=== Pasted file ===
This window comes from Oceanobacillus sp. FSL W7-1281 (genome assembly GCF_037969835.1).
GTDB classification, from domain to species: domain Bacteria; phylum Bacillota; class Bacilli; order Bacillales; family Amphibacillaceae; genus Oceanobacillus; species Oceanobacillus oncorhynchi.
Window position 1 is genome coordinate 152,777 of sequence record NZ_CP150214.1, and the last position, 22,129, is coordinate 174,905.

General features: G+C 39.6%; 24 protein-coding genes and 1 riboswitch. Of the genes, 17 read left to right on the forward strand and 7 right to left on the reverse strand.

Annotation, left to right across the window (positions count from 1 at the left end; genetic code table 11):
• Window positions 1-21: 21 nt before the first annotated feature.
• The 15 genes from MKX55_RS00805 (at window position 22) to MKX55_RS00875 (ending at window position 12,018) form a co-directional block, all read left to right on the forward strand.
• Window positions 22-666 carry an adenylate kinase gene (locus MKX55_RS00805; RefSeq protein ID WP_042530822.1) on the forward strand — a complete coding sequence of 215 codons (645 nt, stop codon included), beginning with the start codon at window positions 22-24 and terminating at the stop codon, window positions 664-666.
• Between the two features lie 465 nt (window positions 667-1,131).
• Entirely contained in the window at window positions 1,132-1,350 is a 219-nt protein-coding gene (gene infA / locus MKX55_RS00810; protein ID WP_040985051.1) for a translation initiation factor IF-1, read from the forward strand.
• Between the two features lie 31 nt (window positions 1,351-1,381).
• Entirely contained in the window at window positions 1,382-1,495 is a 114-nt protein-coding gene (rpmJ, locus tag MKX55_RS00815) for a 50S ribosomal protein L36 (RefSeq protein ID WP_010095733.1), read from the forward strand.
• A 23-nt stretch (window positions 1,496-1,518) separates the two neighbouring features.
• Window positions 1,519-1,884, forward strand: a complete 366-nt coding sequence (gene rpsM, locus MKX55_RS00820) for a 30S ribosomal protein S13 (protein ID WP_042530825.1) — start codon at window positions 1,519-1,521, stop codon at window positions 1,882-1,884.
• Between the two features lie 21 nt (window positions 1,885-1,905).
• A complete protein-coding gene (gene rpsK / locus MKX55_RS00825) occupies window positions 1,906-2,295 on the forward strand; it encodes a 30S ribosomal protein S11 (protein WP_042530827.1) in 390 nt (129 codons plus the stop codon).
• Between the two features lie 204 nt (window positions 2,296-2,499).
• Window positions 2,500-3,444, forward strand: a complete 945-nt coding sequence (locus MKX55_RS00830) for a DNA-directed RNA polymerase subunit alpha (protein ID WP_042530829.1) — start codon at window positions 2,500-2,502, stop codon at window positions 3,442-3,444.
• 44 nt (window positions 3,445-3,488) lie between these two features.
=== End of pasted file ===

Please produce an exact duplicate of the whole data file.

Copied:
This window comes from Oceanobacillus sp. FSL W7-1281 (genome assembly GCF_037969835.1).
GTDB classification, from domain to species: domain Bacteria; phylum Bacillota; class Bacilli; order Bacillales; family Amphibacillaceae; genus Oceanobacillus; species Oceanobacillus oncorhynchi.
Window position 1 is genome coordinate 152,777 of sequence record NZ_CP150214.1, and the last position, 22,129, is coordinate 174,905.

General features: G+C 39.6%; 24 protein-coding genes and 1 riboswitch. Of the genes, 17 read left to right on the forward strand and 7 right to left on the reverse strand.

Annotation, left to right across the window (positions count from 1 at the left end; genetic code table 11):
• Window positions 1-21: 21 nt before the first annotated feature.
• The 15 genes from MKX55_RS00805 (at window position 22) to MKX55_RS00875 (ending at window position 12,018) form a co-directional block, all read left to right on the forward strand.
• Window positions 22-666 carry an adenylate kinase gene (locus MKX55_RS00805; RefSeq protein ID WP_042530822.1) on the forward strand — a complete coding sequence of 215 codons (645 nt, stop codon included), beginning with the start codon at window positions 22-24 and terminating at the stop codon, window positions 664-666.
• Between the two features lie 465 nt (window positions 667-1,131).
• Entirely contained in the window at window positions 1,132-1,350 is a 219-nt protein-coding gene (gene infA / locus MKX55_RS00810; protein ID WP_040985051.1) for a translation initiation factor IF-1, read from the forward strand.
• Between the two features lie 31 nt (window positions 1,351-1,381).
• Entirely contained in the window at window positions 1,382-1,495 is a 114-nt protein-coding gene (rpmJ, locus tag MKX55_RS00815) for a 50S ribosomal protein L36 (RefSeq protein ID WP_010095733.1), read from the forward strand.
• A 23-nt stretch (window positions 1,496-1,518) separates the two neighbouring features.
• Window positions 1,519-1,884, forward strand: a complete 366-nt coding sequence (gene rpsM, locus MKX55_RS00820) for a 30S ribosomal protein S13 (protein ID WP_042530825.1) — start codon at window positions 1,519-1,521, stop codon at window positions 1,882-1,884.
• Between the two features lie 21 nt (window positions 1,885-1,905).
• A complete protein-coding gene (gene rpsK / locus MKX55_RS00825) occupies window positions 1,906-2,295 on the forward strand; it encodes a 30S ribosomal protein S11 (protein WP_042530827.1) in 390 nt (129 codons plus the stop codon).
• Between the two features lie 204 nt (window positions 2,296-2,499).
• Window positions 2,500-3,444, forward strand: a complete 945-nt coding sequence (locus MKX55_RS00830) for a DNA-directed RNA polymerase subunit alpha (protein ID WP_042530829.1) — start codon at window positions 2,500-2,502, stop codon at window positions 3,442-3,444.
• 44 nt (window positions 3,445-3,488) lie between these two features.